VI. Passing Off (misleading business reputation/goodwill)
Passing off is concerned with the right of a trader to bring a legal action for protecting business goodwill. This right is not conferred by any ordinance but is based on common law. An action of passing off occurs when a trader unlawfully misrepresents (acts misleadingly) that his goods or services are those of another trader. Such misrepresentation made by a trader is typically by way of imitating, among other things, the following:
- the trade mark or brand name of another trader;
- the trade name or personal name of another trader;
- the packaging, label or get-up of goods of another trader;
- a fictional character created by another trader.
Other common forms of misrepresentation which can also give rise to legal action for passing off include the following:
- a trader supplying his own goods in response to an order for goods of another trader;
- a trader falsely pretending to be an agent or dealer of another trader;
- a trader falsely stating that his goods or services are endorsed by a third party (usually a celebrity);
- a trader pretending that goods or services of another trader are his goods or services (often referred to as "inverse passing off").
The above list is not exhaustive. The law of passing off is constantly evolving to combat new forms of misrepresentation. It is clear that a legal action against passing off is not confined to the imitation of a trade mark. And even where the action is based on the imitation of a trade mark, there is no requirement that the trade mark must be registered. Thus although an unregistered trade mark is not protected under the Trade Marks Ordinance, it may still be protected under common law against passing off. On the other hand, a registered trade mark is protected both under the Trade Marks Ordinance and under common law against passing off.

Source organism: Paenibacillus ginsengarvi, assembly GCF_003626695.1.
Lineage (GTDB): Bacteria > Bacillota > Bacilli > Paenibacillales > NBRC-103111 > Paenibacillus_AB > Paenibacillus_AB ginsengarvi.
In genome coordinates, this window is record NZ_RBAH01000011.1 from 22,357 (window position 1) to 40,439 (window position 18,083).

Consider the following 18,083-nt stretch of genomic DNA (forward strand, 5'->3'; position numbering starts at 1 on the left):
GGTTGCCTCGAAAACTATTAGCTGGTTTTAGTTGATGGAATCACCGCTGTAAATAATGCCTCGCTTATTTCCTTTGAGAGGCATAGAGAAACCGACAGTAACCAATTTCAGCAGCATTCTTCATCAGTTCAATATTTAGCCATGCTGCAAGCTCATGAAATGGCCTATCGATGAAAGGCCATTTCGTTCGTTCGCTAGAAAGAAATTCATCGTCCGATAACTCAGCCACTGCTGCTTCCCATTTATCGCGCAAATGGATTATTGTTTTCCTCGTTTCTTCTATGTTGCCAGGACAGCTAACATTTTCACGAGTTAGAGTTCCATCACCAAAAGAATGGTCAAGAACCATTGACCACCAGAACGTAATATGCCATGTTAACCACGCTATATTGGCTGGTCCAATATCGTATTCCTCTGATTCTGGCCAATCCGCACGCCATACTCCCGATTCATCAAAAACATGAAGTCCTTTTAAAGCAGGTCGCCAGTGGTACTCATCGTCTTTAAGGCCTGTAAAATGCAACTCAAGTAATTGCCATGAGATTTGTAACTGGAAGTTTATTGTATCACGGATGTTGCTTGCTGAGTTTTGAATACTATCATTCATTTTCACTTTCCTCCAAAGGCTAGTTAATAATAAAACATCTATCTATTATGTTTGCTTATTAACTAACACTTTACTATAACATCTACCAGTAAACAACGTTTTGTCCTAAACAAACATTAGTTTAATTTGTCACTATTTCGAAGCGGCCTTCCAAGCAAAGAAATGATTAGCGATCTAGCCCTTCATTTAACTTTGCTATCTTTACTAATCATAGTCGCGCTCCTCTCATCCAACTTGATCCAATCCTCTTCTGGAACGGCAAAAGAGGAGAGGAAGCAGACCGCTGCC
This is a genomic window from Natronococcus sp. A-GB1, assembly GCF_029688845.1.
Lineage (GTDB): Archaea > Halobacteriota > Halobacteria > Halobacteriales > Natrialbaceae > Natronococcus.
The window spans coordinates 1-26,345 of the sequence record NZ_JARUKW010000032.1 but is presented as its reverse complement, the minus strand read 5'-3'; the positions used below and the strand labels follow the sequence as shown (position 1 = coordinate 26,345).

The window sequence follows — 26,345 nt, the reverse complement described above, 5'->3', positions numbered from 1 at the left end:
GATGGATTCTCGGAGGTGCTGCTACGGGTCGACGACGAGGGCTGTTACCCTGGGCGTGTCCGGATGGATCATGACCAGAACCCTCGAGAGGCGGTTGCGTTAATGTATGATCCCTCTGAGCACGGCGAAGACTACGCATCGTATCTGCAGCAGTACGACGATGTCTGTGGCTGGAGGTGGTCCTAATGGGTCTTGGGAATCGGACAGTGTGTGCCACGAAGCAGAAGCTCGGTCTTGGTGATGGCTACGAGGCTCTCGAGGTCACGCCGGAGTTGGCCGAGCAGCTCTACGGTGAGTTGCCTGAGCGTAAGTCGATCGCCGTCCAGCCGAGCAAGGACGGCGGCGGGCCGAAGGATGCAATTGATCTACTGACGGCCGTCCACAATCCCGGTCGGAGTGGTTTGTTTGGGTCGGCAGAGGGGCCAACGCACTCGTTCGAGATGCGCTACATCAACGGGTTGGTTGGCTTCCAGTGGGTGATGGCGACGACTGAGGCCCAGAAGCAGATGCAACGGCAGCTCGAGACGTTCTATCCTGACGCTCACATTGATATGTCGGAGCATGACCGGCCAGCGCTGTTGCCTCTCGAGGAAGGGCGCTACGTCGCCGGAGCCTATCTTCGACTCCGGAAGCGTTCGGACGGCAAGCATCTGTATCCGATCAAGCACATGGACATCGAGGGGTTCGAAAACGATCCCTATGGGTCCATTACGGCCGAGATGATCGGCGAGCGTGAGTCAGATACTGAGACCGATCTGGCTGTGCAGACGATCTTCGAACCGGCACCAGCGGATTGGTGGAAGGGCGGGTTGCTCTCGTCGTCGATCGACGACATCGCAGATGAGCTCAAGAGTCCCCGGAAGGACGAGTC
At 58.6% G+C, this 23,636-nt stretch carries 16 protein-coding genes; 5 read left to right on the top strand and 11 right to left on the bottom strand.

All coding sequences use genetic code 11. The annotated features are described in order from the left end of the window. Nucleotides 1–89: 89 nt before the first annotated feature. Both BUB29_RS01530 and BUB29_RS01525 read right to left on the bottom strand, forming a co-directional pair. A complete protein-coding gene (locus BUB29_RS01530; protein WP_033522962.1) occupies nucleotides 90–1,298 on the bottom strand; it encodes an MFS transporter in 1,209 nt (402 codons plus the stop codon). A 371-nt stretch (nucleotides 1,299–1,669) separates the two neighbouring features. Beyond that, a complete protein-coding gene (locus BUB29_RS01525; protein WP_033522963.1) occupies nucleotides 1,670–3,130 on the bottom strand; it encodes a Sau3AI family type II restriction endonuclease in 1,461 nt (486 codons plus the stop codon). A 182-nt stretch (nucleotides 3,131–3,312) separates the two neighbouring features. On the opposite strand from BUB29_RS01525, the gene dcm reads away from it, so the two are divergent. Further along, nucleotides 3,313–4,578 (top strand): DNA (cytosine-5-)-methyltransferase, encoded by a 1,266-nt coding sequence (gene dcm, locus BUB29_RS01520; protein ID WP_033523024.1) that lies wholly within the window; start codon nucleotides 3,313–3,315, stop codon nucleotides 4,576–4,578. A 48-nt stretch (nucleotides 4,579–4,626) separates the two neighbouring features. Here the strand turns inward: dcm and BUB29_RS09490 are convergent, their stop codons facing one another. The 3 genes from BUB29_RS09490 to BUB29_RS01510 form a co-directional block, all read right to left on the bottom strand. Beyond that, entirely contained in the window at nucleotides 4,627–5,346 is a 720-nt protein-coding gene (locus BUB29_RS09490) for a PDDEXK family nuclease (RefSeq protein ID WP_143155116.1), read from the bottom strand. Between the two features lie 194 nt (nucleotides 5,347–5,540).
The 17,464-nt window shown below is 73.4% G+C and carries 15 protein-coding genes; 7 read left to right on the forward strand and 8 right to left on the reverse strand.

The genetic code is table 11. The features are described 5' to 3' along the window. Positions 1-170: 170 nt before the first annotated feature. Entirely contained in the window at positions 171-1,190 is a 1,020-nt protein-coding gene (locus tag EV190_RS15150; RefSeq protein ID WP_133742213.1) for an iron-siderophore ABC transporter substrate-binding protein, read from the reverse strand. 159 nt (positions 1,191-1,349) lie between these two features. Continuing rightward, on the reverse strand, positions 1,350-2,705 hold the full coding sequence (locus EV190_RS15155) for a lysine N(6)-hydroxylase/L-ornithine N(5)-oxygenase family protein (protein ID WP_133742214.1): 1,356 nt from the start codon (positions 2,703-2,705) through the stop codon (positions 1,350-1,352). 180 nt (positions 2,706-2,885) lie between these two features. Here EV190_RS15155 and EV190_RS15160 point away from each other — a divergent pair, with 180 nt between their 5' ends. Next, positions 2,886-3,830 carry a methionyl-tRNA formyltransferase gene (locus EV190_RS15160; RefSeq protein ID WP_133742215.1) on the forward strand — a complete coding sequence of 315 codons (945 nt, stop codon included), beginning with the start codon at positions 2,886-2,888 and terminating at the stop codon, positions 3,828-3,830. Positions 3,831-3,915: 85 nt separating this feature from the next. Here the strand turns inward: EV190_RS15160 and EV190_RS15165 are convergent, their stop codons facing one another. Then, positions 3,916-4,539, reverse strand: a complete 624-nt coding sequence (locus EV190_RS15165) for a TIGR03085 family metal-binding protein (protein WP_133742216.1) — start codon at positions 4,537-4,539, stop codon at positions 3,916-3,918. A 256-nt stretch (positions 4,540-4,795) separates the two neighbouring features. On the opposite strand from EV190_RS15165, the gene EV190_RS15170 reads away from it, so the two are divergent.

To succeed in a legal action against passing off, the plaintiff must establish three things:
- the plaintiff has goodwill or reputation in his goods or services (e.g. the relevant goods/services are well-known to the public);
- the defendant has made a misrepresentation leading or likely to lead the public to believe that his goods or services are those of the plaintiff; and
- the plaintiff has suffered or is likely to suffer damage (usually business loss) as a result.
An action for passing off is a civil litigation. The relief (in the form of various kinds of court order) available to the victim includes:
- damages (compensation);
- injunction (a court order forbidding the infringer to continue selling the infringing goods);
- surrender the infringing goods; and
- surrender the profits derived by the infringer in respect of the infringing goods.
Legal action relating to passing off involves complex legal arguments. You are advised not to attempt to sue others for passing off without having proper legal advice.